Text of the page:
“People spend time at work or at school and at home. But they need a third place to gather, to make new friends and be part of a community… The YMCA is that third place,” said Tom Tingle, CVO of YMCA of the Virginia Peninsulas. YMCAs are the center of their communities, he noted, and the Richmond County branch is preparing to better serve in that role.
Last Wednesday, the Richmond County Family YMCA turned the soil on its Fitnasium and renovation project, which has attracted nearly $600,000 in donor support.
At the ceremony, members of the Richmond County JROTC presented the flag and children from the YMCA’s pre-school program led the audience in the pledge of allegiance and in prayer with help from Reverend Leslie of Warsaw Baptist Church.
“What a nice reminder for why we’re doing this,” said Reverend Stephen Taylor, chair of the Richmond County YMCA advisory board, referring to the children.
When the YMCA started in 1996, it was committed to delivering safe, healthy and fun programs for young people, but the YMCA has expanded to offer programs that impact people of all ages, explained Greg White, chair of the capital campaign committee.
“Despite expanding and making changes over the years, one thing that remains the same is the YMCA continues to listen to the community,” he added. And “this new facility expansion and renovation we’re embarking on today will enable our Y to provide increased and better services and make it possible to implement additional programs on-site that the community has been asking the Y to provide.”
The Fitnasium will create opportunities for basketball, pickleball, indoor soccer and other recreational activities..
Interior renovations will increase and enhance gathering spaces, and the wellness center will be redesigned with an open plan to create a more unified and inviting feeling. Further, the group exercise studio will be improved and a new line of strength equipment will be added.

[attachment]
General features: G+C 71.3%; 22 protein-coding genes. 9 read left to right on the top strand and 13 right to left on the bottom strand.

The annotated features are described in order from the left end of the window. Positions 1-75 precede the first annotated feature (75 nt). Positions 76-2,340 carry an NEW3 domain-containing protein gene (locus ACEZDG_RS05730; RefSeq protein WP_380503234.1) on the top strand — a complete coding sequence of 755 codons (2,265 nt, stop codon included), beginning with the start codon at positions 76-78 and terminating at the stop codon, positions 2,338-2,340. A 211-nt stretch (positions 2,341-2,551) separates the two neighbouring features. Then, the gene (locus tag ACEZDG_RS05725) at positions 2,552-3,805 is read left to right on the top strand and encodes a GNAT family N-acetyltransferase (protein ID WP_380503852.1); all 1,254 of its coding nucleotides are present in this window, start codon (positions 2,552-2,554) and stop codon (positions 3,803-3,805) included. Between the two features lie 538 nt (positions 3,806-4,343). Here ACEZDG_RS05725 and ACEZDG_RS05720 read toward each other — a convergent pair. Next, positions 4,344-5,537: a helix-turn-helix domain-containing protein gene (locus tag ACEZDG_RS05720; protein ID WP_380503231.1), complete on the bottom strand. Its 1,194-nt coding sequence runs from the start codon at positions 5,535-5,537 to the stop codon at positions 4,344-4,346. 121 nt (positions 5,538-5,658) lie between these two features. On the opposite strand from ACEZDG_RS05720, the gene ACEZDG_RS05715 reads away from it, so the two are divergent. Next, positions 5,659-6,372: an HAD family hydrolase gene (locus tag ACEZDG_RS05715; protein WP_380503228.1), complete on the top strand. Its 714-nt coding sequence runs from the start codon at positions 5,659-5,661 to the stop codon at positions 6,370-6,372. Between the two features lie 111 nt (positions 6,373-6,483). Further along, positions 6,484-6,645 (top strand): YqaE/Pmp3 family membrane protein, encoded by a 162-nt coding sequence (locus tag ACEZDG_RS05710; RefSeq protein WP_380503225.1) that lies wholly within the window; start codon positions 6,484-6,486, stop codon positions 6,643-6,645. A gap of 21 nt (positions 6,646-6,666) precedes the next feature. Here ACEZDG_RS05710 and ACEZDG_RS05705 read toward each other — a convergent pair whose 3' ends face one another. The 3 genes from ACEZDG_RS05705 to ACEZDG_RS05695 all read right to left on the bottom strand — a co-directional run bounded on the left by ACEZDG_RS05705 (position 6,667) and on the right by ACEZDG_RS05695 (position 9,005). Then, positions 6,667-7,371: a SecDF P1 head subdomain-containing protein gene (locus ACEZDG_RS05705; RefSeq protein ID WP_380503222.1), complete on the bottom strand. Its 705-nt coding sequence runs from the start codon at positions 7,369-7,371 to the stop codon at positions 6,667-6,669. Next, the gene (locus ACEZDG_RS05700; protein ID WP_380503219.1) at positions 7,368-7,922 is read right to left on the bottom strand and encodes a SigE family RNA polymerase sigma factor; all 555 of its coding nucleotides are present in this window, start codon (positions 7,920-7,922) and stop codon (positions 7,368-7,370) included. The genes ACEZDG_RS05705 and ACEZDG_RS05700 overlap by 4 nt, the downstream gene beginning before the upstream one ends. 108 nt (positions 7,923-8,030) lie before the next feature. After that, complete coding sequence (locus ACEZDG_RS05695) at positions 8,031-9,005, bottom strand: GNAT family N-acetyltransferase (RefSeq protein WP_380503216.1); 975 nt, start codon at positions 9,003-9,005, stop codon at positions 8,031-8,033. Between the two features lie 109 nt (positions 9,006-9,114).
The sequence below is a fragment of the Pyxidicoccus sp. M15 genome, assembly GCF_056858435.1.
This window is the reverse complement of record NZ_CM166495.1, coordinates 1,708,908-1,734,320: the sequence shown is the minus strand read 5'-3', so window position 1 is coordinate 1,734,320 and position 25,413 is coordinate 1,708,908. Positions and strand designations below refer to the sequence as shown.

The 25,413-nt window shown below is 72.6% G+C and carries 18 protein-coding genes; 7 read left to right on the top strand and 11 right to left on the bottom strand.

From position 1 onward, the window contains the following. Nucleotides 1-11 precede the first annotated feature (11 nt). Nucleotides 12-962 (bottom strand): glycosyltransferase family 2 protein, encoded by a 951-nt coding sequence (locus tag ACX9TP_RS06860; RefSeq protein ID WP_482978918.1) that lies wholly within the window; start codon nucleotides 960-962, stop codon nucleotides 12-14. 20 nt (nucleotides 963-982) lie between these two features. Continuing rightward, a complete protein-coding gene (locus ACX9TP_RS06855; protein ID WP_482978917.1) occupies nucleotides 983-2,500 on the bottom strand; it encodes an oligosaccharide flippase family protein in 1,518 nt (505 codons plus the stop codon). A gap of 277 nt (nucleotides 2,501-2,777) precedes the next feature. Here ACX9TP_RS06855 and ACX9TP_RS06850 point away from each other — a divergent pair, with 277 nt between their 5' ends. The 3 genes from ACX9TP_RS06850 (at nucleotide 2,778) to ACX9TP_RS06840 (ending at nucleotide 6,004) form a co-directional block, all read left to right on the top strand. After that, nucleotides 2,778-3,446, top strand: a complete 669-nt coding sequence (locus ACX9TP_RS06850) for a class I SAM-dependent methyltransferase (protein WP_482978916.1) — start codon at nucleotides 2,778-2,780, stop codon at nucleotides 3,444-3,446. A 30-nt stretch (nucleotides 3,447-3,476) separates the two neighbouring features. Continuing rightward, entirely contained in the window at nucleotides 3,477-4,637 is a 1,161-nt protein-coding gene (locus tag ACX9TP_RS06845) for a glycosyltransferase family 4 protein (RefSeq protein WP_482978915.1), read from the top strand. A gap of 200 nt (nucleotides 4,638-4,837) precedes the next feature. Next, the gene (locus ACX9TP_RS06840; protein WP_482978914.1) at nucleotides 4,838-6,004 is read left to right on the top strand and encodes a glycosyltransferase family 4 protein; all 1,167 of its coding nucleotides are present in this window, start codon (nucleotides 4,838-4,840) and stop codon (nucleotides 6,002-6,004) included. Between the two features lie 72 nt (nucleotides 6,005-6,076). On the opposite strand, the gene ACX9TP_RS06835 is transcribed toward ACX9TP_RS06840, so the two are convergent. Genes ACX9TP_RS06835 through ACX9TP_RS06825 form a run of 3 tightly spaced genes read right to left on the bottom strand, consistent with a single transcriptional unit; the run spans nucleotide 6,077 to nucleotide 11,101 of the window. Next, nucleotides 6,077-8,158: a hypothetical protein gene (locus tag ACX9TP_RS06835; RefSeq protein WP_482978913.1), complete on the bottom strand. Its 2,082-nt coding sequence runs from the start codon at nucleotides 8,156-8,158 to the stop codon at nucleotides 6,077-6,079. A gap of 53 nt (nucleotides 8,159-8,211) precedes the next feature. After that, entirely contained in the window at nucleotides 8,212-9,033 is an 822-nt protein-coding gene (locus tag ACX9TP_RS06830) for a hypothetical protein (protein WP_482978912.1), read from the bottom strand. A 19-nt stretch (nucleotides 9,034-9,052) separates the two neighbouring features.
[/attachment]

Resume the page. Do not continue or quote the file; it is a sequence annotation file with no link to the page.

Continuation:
In 2019, the YMCA’s board of directors outlined three priorities—to strengthen its brand, to build the capacity to expand its reach and to deepen its impact.
“This project that we’re breaking ground on today will enable our YMCA to do all three of those really important things in the community,” said Adam Klutts, CEO of YMCA of the Virginia Peninsulas.
The speakers emphasized that the project would not have been possible without the work of those who served on the capital campaign, the volunteers and the donors.
“You have people who really care about this community. In my twenty-six years with the Y, I’ve rarely seen a group of people that have come together to make something happen literally on their own,” said Klutts.
Stan Terhune, a member of the capital campaign, recognized Carolyn Packett and Susan McFadden for giving the local brand something to expand and build upon. “I remember them going back to the origin of this Y and starting it from absolutely nothing. And what a great asset it has turned out to be for this community,” he said.
Packett recalled the days when the Richmond County Family YMCA was just a vision. Then, a tractor equipment supply building was converted, making the branch a reality.
“I’m so grateful that we have never lost vision of what we can do in the future,” she said. “But we’re not done yet. We have more to do. And I believe there’s a lot of ways we can serve our community,” she added, suggesting the latest project is milestone, not the Y’s final act.